|Brussels, 26 July, 1554.
|July 26. Simancas, E. 808.
|Don Juan de Figueroa to the Emperor.
|I have not yet sent any report on my journey, for no incident occurred of which your Majesty need be informed; I met with no difficulty, and the people all seemed to be looking forward with desire to their King's arrival. As he will have written to your Majesty, he arrived at the Isle of Wight (isla de Duigue) on Thursday, 19th instant, and at once sent off Luis Vanegas to visit the Queen; but as no proper preparations had been made for landing the Court, it was not done there, but the ships ran round to a big harbour called Portsmouth, about ten miles from Southampton, to get on shore all those who were to land in England. On Friday, the King came ashore in a boat that the people of Southampton had in readiness for him, accompanied by your Majesty's ambassadors, Renard and Courrières, who had gone to meet him on board, the Duke of Alva, the members of the household, the Count of Feria and the majordomos, and proceeded to Southampton, where he arrived just after one o'clock. There were awaiting him plenty of the foremost gentlemen of the realm and 100 English archers who had donned his livery; and before he set foot on shore a king-of-arms came to him and solemnly presented the insignia of the Order of the Garter, putting the chain about his neck and attaching the garter on his leg. On his landing the artillery of the town saluted, and the Queen's minstrels, come on purpose, played. He graciously received those who came forward to kiss his hand, and then mounted a beautifully-caparisoned white hackney held in readiness for him by the English master of the horse appointed to serve him. Thus, the King mounted and all the rest on foot, the company went straight to a church where the clergy performed the usual service, and thence to the palace which had been sumptuously prepared by the Queen's servants under the direction of the English steward. The King, God save him! looks very much a gentleman, even more than when he last left your Majesty; he made a gallant figure on horseback, and the English were greatly pleased with his appearance, for a very different portrayal of him had been supplied for them by the French painters, and by some from other parts.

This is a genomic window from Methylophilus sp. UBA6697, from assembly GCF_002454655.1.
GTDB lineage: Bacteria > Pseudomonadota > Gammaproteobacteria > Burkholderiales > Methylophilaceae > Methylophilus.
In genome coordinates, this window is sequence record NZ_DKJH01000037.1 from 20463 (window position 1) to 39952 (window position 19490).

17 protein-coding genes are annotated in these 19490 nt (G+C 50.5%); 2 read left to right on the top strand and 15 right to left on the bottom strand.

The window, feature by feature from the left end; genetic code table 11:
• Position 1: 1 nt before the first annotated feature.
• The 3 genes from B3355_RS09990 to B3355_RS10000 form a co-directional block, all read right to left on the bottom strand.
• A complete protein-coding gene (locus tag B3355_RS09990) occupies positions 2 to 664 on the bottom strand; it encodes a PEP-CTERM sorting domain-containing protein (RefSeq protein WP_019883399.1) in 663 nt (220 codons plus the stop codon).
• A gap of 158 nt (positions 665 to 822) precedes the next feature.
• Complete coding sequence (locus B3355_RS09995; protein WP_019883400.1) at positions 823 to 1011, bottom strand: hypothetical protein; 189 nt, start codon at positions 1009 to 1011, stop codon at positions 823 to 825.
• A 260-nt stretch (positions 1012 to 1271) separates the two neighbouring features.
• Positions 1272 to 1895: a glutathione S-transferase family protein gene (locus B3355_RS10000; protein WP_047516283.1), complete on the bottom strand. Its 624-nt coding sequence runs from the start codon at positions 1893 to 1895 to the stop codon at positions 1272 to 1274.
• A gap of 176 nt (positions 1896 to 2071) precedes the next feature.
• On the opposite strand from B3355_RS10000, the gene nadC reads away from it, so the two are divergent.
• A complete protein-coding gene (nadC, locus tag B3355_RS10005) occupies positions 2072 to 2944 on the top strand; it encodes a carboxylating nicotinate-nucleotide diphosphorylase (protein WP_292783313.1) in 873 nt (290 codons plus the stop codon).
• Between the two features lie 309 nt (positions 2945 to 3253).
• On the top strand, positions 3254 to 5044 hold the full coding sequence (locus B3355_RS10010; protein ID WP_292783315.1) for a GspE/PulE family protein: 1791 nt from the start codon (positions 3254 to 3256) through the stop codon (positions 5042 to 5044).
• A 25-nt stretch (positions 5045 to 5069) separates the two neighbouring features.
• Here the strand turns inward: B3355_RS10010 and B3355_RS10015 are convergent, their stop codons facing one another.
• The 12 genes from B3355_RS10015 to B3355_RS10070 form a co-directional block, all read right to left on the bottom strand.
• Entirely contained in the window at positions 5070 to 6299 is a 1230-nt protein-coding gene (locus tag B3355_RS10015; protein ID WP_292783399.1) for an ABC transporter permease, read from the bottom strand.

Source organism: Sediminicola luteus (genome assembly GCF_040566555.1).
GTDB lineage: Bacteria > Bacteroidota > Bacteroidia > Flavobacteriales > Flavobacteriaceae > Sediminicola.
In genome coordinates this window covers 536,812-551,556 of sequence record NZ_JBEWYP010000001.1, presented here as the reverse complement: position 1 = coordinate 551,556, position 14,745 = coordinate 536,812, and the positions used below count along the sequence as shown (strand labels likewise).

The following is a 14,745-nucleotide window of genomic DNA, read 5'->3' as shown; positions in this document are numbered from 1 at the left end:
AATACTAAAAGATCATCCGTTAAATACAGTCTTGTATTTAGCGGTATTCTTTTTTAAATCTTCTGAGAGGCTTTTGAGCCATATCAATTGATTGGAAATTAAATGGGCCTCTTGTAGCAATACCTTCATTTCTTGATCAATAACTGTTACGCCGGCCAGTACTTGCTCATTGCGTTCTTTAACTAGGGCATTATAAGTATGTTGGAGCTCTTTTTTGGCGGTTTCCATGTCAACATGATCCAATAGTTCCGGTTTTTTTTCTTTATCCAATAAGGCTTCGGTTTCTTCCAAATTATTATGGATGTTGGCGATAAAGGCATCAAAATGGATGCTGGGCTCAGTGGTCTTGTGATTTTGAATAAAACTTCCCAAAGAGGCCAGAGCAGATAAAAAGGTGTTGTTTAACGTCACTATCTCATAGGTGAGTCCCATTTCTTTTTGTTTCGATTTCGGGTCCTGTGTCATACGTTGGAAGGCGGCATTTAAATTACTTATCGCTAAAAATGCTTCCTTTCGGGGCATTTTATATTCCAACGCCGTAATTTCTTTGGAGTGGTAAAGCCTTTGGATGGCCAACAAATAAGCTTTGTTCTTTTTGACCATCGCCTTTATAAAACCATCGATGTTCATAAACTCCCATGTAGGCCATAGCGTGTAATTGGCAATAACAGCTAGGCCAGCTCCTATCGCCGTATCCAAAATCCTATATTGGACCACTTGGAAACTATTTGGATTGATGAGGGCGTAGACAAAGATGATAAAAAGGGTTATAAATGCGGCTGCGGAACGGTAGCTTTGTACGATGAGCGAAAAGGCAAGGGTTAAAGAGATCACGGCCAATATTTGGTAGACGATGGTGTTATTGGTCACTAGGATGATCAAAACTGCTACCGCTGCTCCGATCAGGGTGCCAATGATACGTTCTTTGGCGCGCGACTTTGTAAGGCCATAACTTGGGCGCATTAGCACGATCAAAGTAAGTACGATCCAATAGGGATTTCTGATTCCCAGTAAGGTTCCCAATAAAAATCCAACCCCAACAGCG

|On Saturday the Archbishop (i.e. Bishop) who is Chancellor of the realm arrived with a great company and his accustomed pomp. The King welcomed him very graciously on his way out to mass; but the Englishmen observed that he did not take off his hat to him, and I heard that other persons remarked it, so his Highness was informed of the English usage and has complied with it ever since. He went to mass on horseback just as he had done on his arrival.